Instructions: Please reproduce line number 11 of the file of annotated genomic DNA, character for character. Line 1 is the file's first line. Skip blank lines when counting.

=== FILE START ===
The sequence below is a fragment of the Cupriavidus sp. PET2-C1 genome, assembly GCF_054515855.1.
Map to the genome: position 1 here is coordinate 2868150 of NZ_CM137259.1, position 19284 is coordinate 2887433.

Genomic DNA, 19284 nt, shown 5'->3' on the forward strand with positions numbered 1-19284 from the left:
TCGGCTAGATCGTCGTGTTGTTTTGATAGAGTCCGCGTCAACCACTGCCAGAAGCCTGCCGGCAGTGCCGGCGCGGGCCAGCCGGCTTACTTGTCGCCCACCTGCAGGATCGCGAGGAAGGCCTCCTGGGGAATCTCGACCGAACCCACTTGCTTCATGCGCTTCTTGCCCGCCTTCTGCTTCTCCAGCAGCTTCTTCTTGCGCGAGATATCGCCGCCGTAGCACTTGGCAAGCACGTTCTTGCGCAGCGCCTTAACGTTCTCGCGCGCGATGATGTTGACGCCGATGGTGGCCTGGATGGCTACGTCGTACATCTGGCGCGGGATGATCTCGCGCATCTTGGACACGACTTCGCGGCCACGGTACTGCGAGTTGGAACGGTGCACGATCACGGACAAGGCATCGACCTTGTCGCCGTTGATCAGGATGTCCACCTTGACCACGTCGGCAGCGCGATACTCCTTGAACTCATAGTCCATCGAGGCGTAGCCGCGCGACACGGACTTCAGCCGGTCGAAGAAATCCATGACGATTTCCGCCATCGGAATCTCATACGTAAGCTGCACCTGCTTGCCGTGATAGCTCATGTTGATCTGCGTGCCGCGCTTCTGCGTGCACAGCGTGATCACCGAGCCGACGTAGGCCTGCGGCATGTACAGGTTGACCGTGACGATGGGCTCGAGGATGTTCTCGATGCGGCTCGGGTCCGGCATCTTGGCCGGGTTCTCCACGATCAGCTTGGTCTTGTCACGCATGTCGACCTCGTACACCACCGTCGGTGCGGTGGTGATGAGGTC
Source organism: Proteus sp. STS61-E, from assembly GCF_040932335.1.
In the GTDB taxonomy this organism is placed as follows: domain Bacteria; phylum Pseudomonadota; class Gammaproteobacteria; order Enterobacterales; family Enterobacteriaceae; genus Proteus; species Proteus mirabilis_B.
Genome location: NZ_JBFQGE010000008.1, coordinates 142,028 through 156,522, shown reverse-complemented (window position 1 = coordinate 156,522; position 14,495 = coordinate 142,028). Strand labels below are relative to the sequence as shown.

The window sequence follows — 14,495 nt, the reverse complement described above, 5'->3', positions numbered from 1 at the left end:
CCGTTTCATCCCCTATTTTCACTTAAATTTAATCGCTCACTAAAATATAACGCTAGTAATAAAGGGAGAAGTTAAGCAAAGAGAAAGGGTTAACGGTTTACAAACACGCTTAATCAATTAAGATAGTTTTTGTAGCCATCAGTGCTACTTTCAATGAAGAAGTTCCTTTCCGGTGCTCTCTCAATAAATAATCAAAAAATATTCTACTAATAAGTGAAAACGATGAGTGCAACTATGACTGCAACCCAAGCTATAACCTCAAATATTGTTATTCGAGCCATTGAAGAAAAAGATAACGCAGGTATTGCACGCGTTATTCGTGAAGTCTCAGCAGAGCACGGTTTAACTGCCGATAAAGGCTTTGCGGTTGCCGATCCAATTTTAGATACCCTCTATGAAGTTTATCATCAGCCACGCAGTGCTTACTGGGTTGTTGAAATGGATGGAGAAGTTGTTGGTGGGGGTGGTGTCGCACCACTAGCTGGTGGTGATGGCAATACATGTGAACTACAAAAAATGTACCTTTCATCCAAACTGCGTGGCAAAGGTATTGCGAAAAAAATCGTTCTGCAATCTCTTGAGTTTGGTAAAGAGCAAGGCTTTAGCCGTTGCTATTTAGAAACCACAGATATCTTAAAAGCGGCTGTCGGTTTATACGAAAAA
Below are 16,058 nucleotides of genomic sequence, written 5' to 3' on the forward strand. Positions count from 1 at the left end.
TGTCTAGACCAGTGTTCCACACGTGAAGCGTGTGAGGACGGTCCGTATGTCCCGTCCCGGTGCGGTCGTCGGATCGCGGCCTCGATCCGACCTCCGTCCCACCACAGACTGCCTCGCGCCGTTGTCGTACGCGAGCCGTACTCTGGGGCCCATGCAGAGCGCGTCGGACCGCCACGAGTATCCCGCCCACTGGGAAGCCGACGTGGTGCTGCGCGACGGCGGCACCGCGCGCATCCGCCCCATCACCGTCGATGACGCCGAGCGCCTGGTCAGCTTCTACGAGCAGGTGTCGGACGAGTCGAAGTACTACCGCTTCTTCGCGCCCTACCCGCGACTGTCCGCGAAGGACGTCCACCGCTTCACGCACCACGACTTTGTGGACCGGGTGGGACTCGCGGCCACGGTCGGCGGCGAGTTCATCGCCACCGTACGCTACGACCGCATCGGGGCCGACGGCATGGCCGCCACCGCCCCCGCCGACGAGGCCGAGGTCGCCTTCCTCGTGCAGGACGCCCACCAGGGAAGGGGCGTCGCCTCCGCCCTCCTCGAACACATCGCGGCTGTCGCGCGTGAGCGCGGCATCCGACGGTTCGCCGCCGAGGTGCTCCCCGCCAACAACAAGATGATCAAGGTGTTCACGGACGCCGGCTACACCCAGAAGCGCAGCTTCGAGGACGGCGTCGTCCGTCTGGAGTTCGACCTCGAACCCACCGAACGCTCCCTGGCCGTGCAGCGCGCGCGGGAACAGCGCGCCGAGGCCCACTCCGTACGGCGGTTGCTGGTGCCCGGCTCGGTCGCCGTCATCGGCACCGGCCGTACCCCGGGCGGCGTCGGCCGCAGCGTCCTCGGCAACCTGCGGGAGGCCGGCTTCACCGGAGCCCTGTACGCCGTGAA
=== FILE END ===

TGTCTAGACCAGTGTTCCACACGTGAAGCGTGTGAGGACGGTCCGTATGTCCCGTCCCGGTGCGGTCGTCGGATCGCGGCCTCGATCCGACCTCCGTCCCACCACAGACTGCCTCGCGCCGTTGTCGTACGCGAGCCGTACTCTGGGGCCCATGCAGAGCGCGTCGGACCGCCACGAGTATCCCGCCCACTGGGAAGCCGACGTGGTGCTGCGCGACGGCGGCACCGCGCGCATCCGCCCCATCACCGTCGATGACGCCGAGCGCCTGGTCAGCTTCTACGAGCAGGTGTCGGACGAGTCGAAGTACTACCGCTTCTTCGCGCCCTACCCGCGACTGTCCGCGAAGGACGTCCACCGCTTCACGCACCACGACTTTGTGGACCGGGTGGGACTCGCGGCCACGGTCGGCGGCGAGTTCATCGCCACCGTACGCTACGACCGCATCGGGGCCGACGGCATGGCCGCCACCGCCCCCGCCGACGAGGCCGAGGTCGCCTTCCTCGTGCAGGACGCCCACCAGGGAAGGGGCGTCGCCTCCGCCCTCCTCGAACACATCGCGGCTGTCGCGCGTGAGCGCGGCATCCGACGGTTCGCCGCCGAGGTGCTCCCCGCCAACAACAAGATGATCAAGGTGTTCACGGACGCCGGCTACACCCAGAAGCGCAGCTTCGAGGACGGCGTCGTCCGTCTGGAGTTCGACCTCGAACCCACCGAACGCTCCCTGGCCGTGCAGCGCGCGCGGGAACAGCGCGCCGAGGCCCACTCCGTACGGCGGTTGCTGGTGCCCGGCTCGGTCGCCGTCATCGGCACCGGCCGTACCCCGGGCGGCGTCGGCCGCAGCGTCCTCGGCAACCTGCGGGAGGCCGGCTTCACCGGAGCCCTGTACGCCGTGAA